Retirement Planning 101: A Guide for A Secure Future After Work

Shari Rash
May 10, 2024
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Retirement is often seen as the golden years of one's life – a time to relax, travel, pursue hobbies, spend quality time with loved ones, and enjoy the fruits of one's labor. 

However, this ideal image of retirement can only be achieved with proper planning and preparation. With increasing life expectancy and rising costs of living, it is vital to start planning for retirement early on in our working lives.

Many people believe that saving for retirement is all that's needed to prepare for it. While setting aside funds for the future is indeed crucial, it's not sufficient on its own. Planning comprehensively for retirement is equally essential.

Retirement planning is a crucial element of financial planning, encompassing the careful consideration of factors such as income, expenses, future goals, and potential risks and uncertainties. It extends beyond mere financial considerations, involving personal decisions that pave the way for a comfortable lifestyle post-workforce. Additionally, retirement planning prompts you to take immediate steps to ensure a fulfilling retirement.

Transitioning into retirement introduces a new set of challenges, distinct from those encountered during working years. While the focus during employment is on accumulating money, retirement marks the shift to asset decumulation, meaning spending rather than saving.

In this article, we will explore the essential aspects of retirement planning, strategies for establishing realistic retirement goals and timelines, and tips for managing risks and uncertainties in the retirement phase.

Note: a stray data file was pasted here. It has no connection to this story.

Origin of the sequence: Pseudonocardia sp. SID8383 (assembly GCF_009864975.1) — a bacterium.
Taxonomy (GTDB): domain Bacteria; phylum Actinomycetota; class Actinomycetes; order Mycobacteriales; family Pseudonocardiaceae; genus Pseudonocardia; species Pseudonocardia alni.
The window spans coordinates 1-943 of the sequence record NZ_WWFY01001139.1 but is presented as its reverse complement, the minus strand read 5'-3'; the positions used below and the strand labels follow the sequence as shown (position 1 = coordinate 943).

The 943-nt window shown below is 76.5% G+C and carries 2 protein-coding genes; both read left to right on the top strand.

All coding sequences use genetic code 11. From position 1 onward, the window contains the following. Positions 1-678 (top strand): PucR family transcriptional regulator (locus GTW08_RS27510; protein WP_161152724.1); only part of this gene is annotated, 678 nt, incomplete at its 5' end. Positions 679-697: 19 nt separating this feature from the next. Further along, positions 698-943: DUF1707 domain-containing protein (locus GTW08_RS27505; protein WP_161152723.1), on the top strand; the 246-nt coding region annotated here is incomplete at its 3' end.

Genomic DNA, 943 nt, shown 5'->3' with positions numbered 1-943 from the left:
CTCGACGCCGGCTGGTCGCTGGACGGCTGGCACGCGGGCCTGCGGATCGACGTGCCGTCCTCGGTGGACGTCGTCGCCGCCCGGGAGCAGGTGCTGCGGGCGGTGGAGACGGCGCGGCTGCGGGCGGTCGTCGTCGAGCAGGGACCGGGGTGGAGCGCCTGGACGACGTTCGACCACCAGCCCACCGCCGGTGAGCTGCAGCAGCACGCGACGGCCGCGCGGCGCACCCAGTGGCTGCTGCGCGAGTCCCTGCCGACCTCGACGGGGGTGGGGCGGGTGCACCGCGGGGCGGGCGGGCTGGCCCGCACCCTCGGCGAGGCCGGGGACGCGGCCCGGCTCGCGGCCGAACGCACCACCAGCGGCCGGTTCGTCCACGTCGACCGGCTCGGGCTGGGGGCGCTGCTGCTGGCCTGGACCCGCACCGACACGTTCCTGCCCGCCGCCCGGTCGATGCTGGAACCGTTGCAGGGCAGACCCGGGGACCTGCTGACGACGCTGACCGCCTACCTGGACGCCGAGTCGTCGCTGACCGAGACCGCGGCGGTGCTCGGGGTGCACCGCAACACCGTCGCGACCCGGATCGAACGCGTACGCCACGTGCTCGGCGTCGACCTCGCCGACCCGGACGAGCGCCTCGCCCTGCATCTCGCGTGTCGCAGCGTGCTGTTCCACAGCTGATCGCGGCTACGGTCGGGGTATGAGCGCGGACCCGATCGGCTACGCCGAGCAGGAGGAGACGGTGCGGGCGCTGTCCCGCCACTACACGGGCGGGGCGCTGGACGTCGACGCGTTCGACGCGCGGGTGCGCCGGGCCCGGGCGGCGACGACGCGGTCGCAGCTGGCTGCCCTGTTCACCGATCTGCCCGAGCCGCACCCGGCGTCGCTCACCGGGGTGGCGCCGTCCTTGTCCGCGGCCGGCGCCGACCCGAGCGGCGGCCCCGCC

Timing Your Retirement

The first step of retirement planning is often the most difficult. It is deciding when your retirement is going to start. We all know we want to retire, but we can often get cold feet when it becomes a reality. Retirement cold feet mainly happen because it is a fear of the unknown (financially and day-to-day). Retirement planning helps to eliminate the unknown. 

I always tell my clients that our plan isn’t set in stone; it can change as our needs and desires change, but it at least gives us a starting point. When you are retiring is an essential timeframe to establish. 

Once you have your retirement time frame established, we then know how many years left you have to work (and save) and how long you potentially will live in retirement. The earlier you retire, the longer your retirement savings need to last. Therefore, it is important to consider factors such as your health, life expectancy, and financial situation before deciding on a retirement age.

Calculating Your Retirement